Wednesday, August 30, 2006
Why does life have to be so complicated?!
Monday, August 28, 2006
Friday, August 25, 2006
Thursday, August 24, 2006
I know you're not supposed to have caffeine on the anti-Candida diet, but I really would not be able to survive without green tea (and crisps - but that's another story!) - I'm an addict. My particular favourite is 'Double Dragon' from Fujian province in China, available from 'Holland & Barrett'. It's not as bitter, nor as strong as some green teabags can be. It still contains some caffeine, but at much lower levels than 'normal' tea or coffee (which I detest). White tea - if you can find it - has even less caffeine and more antioxidants.
What particularly caught my eye here, was the recipe for 'Felixstowe Tart' in the regional foods section. Hmmmmm - I could add something really bitchy here (my ex ran off with a tart from Felixstowe), but I won't. ;)
This is a really easy and quick way of cooking chicken or fish. The oatmeal is a great substitute for breadcrumbs and makes a lovely crunchy casing.
1 chicken breast or fillet of salmon (without skin) per person
Seasoning (salt & pepper, or Schwartz Season-all, for example)
Place a little oatmeal on a plate or in a bowl. Add a little seasoning (just enough to liven the oatmeal up!) and mix well. Take strips of chicken or fairly chunky slices of salmon (cut 'with the grain'). Roll in the oatmeal mixture until well coated and shallow fry in sunflower oil, turning occasionally to ensure the goujon is evenly cooked and browned.
Serve with salad and new potatoes (or chips!).
Ginger and cashew stirfry
You could add chicken or tofu to the stirfry, if you fancy something a bit more substantial. Just chuck the ingredients in, according to how much of each you fancy (I'm really not a very accurate, 'measured' cook!). The green vegetables and cashew nuts are packed full of iron, and the brown rice and noodles contain B6 (which activates iron) - just what the doctor ordered if like me, you're slightly anaemic.
clove of garlic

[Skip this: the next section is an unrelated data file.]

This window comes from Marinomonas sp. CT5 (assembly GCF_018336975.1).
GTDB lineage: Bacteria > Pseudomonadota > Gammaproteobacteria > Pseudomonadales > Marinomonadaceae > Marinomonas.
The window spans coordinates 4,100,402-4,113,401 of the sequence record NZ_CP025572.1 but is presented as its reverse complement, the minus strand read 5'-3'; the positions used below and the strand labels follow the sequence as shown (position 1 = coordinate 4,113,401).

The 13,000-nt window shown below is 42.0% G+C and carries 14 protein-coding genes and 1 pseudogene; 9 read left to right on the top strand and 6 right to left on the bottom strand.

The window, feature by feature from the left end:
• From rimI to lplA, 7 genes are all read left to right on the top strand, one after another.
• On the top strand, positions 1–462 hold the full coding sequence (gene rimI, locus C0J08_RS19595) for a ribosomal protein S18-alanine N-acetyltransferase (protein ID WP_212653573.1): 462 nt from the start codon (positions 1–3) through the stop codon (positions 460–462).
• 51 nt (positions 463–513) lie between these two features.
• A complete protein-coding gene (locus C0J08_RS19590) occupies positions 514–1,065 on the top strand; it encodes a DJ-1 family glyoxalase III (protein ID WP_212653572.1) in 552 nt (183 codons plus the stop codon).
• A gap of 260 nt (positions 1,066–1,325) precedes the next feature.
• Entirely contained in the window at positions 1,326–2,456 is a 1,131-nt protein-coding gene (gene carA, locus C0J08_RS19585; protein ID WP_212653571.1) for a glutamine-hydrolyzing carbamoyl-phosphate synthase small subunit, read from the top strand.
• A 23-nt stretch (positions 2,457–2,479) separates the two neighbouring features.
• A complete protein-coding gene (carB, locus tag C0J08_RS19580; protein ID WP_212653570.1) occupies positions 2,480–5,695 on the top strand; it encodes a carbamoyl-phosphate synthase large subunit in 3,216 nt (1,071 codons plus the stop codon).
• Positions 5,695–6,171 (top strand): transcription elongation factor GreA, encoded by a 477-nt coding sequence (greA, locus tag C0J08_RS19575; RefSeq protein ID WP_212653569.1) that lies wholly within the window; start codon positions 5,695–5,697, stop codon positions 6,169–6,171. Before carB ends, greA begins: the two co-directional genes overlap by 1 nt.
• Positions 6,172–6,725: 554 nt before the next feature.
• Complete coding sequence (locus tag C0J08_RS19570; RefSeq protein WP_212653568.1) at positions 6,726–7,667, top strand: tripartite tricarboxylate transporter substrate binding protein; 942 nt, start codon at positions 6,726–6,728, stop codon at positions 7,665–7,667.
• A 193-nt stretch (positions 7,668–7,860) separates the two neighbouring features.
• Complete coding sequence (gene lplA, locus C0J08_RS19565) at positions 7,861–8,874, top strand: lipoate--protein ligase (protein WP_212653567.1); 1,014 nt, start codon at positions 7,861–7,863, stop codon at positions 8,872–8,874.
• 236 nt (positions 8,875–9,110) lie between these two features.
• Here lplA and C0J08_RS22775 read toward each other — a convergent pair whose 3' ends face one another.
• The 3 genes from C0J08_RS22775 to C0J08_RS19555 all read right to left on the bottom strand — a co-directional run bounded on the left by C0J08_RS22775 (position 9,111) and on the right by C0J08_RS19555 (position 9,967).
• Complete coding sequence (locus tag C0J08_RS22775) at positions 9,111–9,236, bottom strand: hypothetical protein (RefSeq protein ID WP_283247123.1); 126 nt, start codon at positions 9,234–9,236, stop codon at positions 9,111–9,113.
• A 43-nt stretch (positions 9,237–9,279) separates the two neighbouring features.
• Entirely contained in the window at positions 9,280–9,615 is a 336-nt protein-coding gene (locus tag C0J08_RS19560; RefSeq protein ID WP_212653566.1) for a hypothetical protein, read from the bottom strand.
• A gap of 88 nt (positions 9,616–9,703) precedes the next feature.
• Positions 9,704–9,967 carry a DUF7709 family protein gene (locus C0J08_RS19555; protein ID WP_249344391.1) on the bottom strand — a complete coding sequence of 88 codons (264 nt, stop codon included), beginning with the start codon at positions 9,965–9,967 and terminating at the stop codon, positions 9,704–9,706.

piece of ginger
cashew nuts (unroasted/unsalted)
dark soy sauce (if you're allowed it) or miso paste
Grate the garlic and ginger and gently fry in the sesame oil. Quickly add the onion, cut in half and sliced and the broccoli (cut into florets) - try peeling the stalk, slicing it finely and adding that to the pan too! Stirfry for a few mins, until the vegetables start to soften. Add the bok choy leaves and the chinese leaves (sliced) (as much as you want - or fits in the pan - but remember, they'll cook down to nothing in no time at all!). Stir fry until the leaves start to wilt and add the cashew nuts. Fry until the nuts are starting to brown and add a splash of soy sauce or a good heaped teaspoon of miso paste (with a splash of hot water). Combine well and serve immediately with brown rice or brown rice noodles.
If you are adding chicken or tofu, slice or cube and cook until brown on all sides in a separate pan. Add to the vegetables just before the soy or miso.
Variation: Butterfly some king prawns (i.e. de-vein) and marinade in the grated garlic and ginger, with a splash of soy sauce or squeeze of fresh lemon juice, for at least an hour before cooking (remember to refridgerate!). Add to the vegetables (instead of the cashews) just before you add the soy sauce or miso paste.
Wednesday, August 23, 2006
Whoops! I got it wrong. It's actually manufactured by 'Delamere' and you can get it at 'Holland and Barrett' too. Fab website bty, it's got audio of goats 'baa-ing' (do goats baa?)!
First up is a recipe I have adapted from one I found in a Cranks cookbook (I think!):
Enough for two (will keep in the fridge overnight)
1 tin of cannellini, butter or haricot beans
large clove of garlic
half a large onion, peeled and sliced
1 large green pepper, de-seeded and sliced
1 tin of chopped tomatoes (without citric acid)
2 tablespoons of tomato puree
2 teaspoons of paprika
a dash of cayenne pepper or half a de-seeded and finely sliced green chilli pepper (optional)